Several countries have studied medicinal plants with antitumor potential, including against lung cancer. Because many species are active in different experimental models, the natural products from plants continue to be a rich source of herbal medicines or biologically active compounds. There is a need for further studies on the standardization or chemical characterization of the extracts used. With respect to pharmacological studies, most of them were performed in mice. However, there were also studies with humans for various species of plants. This review shows that many medicinal herbs have been examined for antilung cancer activity, presenting important results that provide insight into their use for the treatment of cancer. However, despite many studies showing the evaluation of possible mechanisms of action of these compounds, the majority of studies still presented only preliminary screening data and therefore did not describe any mechanism of action. For these studies, they are classified only as “active.” In addition, new research findings have shown extracts as potential phytotherapeutic adjuvants in advanced lung cancer therapy. This could lead to greater safety and benefits for people, contributing to a better access to health care and thereby a better quality of life of patients with lung cancer.
Conflict of Interests
The authors declare no conflict of interests.
The authors thank the University of Illinois at Chicago, USA, for the use of the NAPRALERT database for this study and A. Leyva for the English revision of the paper. Thanks are in order also for the financial support provided by CAPES/CNPq/PRONEX-FAPESQ.
- J. Luo, N. L. Solimini, and S. J. Elledge, “Principles of cancer therapy: Oncogene and non-oncogene addiction,” Cell, vol. 136, no. 5, pp. 823–837, 2009.
- D. Hanahan and R. A. Weinberg, “Hallmarks of cancer: the next generation,” Cell, vol. 144, no. 5, pp. 646–674, 2011.
- D. Hanahan and R. A. Weinberg, “The hallmarks of cancer,” Cell, vol. 100, no. 1, pp. 57–70, 2000.
- K. Kashfi, “Dysfunctional cell signaling dynamics in oncology: diagnostic, prognostic and treatment opportunities,” Biochemical Pharmacology, vol. 85, no. 5, pp. 595–596, 2013.
- A. Alwan, D. R. MacLean, L. M. Riley et al., “Monitoring and surveillance of chronic non-communicable diseases: progress and capacity in high-burden countries,” The Lancet, vol. 376, no. 9755, pp. 1861–1868, 2010.
- J. Ferlay, D. M. Parkin, and E. Steliarova-Foucher, “Estimates of cancer incidence and mortality in Europe in 2008,” European Journal of Cancer, vol. 46, no. 4, pp. 765–781, 2010.
- IARC, Cancer Incidence and Mortality Worldwide. Cancer Base, International Agency for Research on Cancer, 2011.
- D. W. Ford, K. A. Koch, D. E. Ray, and P. A. Selecky, “Palliative and end-of-life care in lung cancer,” Chest, vol. 143, no. 5, pp. e498S–e512S, 2013.
- A. J. Alberg, M. V. Brock, J. G. Ford, J. M. Samet, and S. D. Spivack, “Epidemiology of lung cancer: Diagnosis and management of lung cancer, 3rd ed: American college of chest physicians evidence-based clinical practice guidelines,” Chest, vol. 143, no. 5, pp. 1–29, 2013.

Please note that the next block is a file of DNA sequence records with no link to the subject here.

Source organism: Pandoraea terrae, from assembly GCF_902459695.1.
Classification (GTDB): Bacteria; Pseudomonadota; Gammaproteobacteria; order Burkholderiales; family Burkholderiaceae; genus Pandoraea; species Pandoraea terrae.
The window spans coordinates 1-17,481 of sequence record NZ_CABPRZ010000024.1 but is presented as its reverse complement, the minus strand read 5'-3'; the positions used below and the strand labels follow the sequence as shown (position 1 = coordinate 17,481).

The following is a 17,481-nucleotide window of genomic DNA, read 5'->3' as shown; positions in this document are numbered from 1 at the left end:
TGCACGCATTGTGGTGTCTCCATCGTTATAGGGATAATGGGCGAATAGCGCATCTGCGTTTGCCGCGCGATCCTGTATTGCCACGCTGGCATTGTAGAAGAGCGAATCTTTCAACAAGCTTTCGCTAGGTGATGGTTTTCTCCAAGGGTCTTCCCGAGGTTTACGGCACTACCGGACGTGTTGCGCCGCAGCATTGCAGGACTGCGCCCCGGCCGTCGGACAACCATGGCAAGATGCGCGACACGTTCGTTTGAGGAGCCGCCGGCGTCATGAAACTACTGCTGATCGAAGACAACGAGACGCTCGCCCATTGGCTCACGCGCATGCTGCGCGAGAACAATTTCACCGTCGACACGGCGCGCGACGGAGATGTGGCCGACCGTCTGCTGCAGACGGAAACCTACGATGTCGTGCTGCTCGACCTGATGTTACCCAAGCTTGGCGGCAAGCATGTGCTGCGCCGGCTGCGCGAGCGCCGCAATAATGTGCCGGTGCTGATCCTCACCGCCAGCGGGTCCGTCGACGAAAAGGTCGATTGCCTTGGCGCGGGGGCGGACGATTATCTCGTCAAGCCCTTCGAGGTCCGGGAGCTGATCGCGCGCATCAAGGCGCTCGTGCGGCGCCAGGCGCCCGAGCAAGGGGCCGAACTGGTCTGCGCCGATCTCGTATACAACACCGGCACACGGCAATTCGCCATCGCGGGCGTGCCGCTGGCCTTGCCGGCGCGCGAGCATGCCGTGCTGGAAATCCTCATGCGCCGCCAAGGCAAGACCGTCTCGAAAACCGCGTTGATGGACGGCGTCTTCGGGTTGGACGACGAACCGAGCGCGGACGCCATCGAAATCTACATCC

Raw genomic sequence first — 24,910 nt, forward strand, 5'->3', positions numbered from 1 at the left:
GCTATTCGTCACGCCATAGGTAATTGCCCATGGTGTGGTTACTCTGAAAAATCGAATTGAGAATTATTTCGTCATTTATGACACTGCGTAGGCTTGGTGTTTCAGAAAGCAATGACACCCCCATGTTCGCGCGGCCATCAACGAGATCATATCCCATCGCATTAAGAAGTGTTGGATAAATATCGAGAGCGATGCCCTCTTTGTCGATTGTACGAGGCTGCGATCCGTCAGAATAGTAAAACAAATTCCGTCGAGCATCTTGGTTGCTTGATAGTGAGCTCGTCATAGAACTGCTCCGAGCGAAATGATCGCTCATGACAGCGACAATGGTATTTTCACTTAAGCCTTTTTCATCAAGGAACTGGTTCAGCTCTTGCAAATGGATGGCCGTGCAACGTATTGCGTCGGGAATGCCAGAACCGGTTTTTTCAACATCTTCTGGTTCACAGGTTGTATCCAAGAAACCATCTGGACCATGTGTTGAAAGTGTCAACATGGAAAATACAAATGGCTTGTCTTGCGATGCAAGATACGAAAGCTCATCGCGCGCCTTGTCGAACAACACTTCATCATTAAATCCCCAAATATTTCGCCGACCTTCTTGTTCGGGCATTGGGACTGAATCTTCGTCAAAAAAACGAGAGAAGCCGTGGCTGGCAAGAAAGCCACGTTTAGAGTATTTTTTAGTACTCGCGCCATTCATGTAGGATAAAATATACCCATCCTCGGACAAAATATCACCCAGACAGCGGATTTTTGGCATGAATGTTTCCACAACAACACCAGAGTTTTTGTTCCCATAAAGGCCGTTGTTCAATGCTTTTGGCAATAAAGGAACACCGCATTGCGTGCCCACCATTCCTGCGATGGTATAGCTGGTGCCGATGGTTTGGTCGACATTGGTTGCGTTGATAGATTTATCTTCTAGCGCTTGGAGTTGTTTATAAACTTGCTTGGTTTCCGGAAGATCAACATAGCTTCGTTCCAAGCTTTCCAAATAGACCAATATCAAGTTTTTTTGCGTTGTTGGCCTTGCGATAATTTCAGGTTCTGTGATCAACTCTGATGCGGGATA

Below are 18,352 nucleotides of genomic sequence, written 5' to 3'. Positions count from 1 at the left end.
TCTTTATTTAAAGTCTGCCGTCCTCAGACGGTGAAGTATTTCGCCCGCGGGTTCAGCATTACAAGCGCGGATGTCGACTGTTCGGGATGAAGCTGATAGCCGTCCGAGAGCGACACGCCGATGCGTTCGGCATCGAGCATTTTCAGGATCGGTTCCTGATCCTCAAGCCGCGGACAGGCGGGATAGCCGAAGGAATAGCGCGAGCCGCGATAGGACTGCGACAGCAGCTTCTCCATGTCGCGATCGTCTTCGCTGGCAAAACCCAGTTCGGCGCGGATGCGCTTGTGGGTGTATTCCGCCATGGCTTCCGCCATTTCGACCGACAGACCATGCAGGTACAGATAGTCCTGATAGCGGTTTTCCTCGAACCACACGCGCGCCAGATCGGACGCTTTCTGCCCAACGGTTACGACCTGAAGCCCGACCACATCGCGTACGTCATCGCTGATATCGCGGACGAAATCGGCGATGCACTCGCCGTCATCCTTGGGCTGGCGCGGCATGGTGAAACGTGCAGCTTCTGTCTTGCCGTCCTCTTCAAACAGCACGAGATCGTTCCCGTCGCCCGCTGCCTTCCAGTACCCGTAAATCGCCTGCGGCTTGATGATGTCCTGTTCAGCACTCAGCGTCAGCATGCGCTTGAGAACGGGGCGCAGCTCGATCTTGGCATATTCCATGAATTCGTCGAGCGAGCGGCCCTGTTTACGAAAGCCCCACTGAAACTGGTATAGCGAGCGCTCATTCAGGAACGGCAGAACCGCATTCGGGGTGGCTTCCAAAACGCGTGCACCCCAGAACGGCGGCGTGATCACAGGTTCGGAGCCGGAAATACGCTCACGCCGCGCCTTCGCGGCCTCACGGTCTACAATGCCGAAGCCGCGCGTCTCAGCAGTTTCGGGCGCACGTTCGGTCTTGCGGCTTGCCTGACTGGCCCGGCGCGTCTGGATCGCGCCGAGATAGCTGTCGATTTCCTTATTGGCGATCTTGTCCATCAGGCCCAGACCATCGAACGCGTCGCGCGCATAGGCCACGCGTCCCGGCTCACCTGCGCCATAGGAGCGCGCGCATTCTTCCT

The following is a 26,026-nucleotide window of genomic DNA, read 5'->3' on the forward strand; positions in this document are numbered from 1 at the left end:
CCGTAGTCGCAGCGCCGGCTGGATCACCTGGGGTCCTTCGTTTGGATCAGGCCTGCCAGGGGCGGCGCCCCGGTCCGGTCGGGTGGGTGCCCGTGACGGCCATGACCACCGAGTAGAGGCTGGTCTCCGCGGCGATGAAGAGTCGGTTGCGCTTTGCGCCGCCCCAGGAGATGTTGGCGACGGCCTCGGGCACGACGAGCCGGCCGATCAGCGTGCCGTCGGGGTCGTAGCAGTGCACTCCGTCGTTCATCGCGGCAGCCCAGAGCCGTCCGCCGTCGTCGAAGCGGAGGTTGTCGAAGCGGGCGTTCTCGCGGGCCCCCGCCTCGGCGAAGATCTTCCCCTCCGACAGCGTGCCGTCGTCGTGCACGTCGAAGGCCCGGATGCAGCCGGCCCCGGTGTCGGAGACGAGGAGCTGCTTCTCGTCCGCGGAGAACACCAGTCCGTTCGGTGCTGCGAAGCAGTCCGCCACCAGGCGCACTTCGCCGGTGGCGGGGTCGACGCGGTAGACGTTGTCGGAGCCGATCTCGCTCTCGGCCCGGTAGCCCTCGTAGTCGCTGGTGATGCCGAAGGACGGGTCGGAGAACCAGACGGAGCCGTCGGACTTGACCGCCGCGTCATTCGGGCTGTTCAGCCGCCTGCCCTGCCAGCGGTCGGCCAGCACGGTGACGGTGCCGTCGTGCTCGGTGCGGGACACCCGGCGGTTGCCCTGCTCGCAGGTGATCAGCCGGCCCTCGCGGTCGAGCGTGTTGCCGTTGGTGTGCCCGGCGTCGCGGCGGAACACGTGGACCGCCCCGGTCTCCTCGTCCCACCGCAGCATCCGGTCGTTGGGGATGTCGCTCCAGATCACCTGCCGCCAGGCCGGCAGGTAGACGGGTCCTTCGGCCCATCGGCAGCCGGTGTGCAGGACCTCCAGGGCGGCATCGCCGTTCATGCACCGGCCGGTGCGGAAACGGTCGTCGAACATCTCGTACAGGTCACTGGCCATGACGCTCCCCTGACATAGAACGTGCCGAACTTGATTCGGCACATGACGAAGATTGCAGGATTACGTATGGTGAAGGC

- W. N. Rom, J. G. Hay, T. C. Lee, Y. Jiang, and K.-M. Tchou-Wong, “Molecular and genetic aspects of lung cancer,” American Journal of Respiratory and Critical Care Medicine, vol. 161, no. 4, pp. 1355–1367, 2000.
- R. L. M. Duarte and M. E. M. Paschoal, “Marcadores moleculares no câncer de pulmão: papel prognóstico e sua relação com o tabagismo,” Jornal Brasileiro de Pneumologia, vol. 32, no. 1, pp. 56–65, 2005.
- A. Jemal, T. Murray, E. Ward et al., “Cancer statistics, 2005,” CA: A Cancer Journal for Clinicians, vol. 55, no. 1, pp. 10–30, 2005.
- L. West, S. J. Vidwans, N. P. Campbell et al., “A novel classification of lung cancer into molecular subtypes,” PLoS ONE, vol. 7, no. 2, Article ID e31906, 2012.
- A. K. Greenberg, J. Tsay, K. Tchou-Wong, A. Jorgensen, and W. N. Rom, “Chemoprevention of lung cancer: prospects and disappointments in human clinical trials,” Cancers, vol. 5, no. 1, pp. 131–148, 2013.
- A. T. Shaw, D.-W. Kim, R. Mehra et al., “Ceritinib in ALK-rearranged non-small-cell lung cancer,” The New England Journal of Medicine, vol. 370, pp. 1189–1197, 2014.
- Y. Zhang, D. Yang, L. Weng, and L. Wang, “Early lung cancer diagnosis by biosensors,” International Journal of Molecular Sciences, vol. 14, no. 8, pp. 15479–15509, 2013.
- R. M. Reddy, M. Kakarala, and M. S. Wicha, “Clinical trial design for testing the stem cell model for the prevention and treatment of cancer,” Cancers, vol. 3, no. 2, pp. 2696–2708, 2011.
- M. Méndez, A. Custodio, and M. Provencio, “New molecular targeted therapies for advanced non-small-cell lung cancer,” Journal of Thoracic Disease, vol. 3, no. 1, pp. 30–56, 2011.
- W. Tan, J. Lu, M. Huang et al., “Anti-cancer natural products isolated from chinese medicinal herbs,” Chinese Medicine, vol. 6, no. 1, article 27, pp. 1–15, 2011.
- G. M. Cragg and D. J. Newman, “Natural products: a continuing source of novel drug leads,” Biochimica et Biophysica Acta—General Subjects, vol. 1830, no. 6, pp. 3670–3695, 2013.
- S. Jeong, W. Koh, B. Kim, and S. Kim, “Are there new therapeutic options for treating lung cancer based on herbal medicines and their metabolites?” Journal of Ethnopharmacology, vol. 138, no. 3, pp. 652–661, 2011.
- M. A. Richardson and J. D. White, “Complementary/alternative medicine and cancer research: a national initiative,” Cancer Practice, vol. 8, no. 1, pp. 45–48, 2000.
- B. Gerber, C. Scholz, T. Reimer, V. Briese, and W. Janni, “Complementary and alternative therapeutic approaches in patients with early breast cancer: a systematic review,” Breast Cancer Research and Treatment, vol. 95, no. 3, pp. 199–209, 2006.